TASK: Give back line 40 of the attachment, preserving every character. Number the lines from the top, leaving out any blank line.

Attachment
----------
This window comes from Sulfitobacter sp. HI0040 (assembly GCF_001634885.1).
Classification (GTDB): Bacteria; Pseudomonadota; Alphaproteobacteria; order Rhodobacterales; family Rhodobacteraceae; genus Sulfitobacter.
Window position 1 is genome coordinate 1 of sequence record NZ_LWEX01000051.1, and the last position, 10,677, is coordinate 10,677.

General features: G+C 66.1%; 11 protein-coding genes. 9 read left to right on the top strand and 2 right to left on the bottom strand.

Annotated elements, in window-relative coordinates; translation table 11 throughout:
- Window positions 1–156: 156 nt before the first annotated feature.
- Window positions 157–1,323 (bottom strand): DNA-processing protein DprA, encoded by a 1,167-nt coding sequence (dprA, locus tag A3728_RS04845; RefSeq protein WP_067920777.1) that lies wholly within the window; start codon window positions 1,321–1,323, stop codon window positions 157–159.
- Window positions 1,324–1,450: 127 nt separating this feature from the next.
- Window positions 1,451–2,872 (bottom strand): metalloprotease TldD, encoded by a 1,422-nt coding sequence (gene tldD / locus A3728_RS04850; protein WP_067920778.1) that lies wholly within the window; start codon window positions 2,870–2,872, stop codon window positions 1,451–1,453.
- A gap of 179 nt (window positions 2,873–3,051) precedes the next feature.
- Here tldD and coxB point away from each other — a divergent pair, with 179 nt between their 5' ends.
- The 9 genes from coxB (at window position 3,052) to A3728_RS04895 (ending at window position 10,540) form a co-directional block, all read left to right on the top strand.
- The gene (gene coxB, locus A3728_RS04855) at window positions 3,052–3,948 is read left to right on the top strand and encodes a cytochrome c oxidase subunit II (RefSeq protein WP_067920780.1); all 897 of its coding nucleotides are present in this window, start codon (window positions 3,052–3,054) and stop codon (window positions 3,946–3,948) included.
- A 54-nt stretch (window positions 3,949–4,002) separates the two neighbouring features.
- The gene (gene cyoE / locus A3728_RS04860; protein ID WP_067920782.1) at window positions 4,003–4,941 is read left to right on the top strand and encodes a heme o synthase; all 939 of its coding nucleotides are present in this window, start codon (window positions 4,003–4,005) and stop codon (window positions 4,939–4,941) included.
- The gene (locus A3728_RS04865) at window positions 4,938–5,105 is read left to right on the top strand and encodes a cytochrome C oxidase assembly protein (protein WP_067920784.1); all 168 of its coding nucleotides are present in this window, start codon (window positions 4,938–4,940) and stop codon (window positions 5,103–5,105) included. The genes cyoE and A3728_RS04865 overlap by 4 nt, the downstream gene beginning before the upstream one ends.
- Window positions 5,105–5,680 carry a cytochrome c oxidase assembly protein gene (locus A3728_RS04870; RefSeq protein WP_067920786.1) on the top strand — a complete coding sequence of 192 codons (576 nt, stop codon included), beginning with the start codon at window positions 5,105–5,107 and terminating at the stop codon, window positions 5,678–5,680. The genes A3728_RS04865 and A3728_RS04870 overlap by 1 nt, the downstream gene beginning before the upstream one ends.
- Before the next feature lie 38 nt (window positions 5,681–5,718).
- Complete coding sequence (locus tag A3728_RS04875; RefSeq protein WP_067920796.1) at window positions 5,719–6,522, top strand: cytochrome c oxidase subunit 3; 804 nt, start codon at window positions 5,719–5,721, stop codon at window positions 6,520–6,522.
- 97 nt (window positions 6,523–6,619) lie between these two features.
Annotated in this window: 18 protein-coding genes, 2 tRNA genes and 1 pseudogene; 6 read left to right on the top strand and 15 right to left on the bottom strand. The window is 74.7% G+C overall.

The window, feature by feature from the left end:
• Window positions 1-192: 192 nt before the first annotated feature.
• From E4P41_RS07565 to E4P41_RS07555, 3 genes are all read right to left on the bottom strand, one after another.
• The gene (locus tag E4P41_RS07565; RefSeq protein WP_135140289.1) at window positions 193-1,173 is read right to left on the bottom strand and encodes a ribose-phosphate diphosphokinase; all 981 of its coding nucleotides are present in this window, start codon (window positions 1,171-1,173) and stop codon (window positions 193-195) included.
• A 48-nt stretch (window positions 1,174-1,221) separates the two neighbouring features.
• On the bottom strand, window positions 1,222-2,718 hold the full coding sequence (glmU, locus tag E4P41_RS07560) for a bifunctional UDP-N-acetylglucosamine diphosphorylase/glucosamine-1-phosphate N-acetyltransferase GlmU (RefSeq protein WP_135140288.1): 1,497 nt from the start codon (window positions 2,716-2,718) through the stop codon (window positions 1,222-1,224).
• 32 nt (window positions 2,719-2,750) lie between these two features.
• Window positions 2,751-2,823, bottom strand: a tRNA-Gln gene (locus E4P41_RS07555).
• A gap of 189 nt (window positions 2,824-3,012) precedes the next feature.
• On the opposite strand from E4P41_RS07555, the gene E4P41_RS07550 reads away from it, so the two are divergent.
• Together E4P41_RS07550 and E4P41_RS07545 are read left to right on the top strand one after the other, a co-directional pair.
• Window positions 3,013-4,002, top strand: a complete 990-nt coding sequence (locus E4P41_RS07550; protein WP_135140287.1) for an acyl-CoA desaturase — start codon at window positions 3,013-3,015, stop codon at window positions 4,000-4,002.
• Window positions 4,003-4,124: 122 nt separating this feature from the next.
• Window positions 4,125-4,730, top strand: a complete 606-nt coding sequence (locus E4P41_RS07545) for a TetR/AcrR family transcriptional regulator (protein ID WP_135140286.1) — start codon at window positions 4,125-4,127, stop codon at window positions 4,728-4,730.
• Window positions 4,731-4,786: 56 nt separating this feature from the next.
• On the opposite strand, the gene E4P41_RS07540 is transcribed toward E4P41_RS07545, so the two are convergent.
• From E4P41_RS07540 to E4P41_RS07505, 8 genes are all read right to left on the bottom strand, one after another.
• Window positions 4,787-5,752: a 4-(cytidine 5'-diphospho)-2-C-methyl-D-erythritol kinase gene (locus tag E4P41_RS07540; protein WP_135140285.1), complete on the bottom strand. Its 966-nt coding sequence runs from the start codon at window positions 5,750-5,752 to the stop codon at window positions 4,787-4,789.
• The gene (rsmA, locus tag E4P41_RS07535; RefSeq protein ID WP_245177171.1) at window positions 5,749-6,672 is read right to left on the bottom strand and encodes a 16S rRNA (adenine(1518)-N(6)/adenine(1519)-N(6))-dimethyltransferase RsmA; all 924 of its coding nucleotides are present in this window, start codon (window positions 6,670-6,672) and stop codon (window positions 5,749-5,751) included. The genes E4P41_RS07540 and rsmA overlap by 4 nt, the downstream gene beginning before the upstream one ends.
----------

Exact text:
• The gene (rsmA, locus tag E4P41_RS07535; RefSeq protein ID WP_245177171.1) at window positions 5,749-6,672 is read right to left on the bottom strand and encodes a 16S rRNA (adenine(1518)-N(6)/adenine(1519)-N(6))-dimethyltransferase RsmA; all 924 of its coding nucleotides are present in this window, start codon (window positions 6,670-6,672) and stop codon (window positions 5,749-5,751) included. The genes E4P41_RS07540 and rsmA overlap by 4 nt, the downstream gene beginning before the upstream one ends.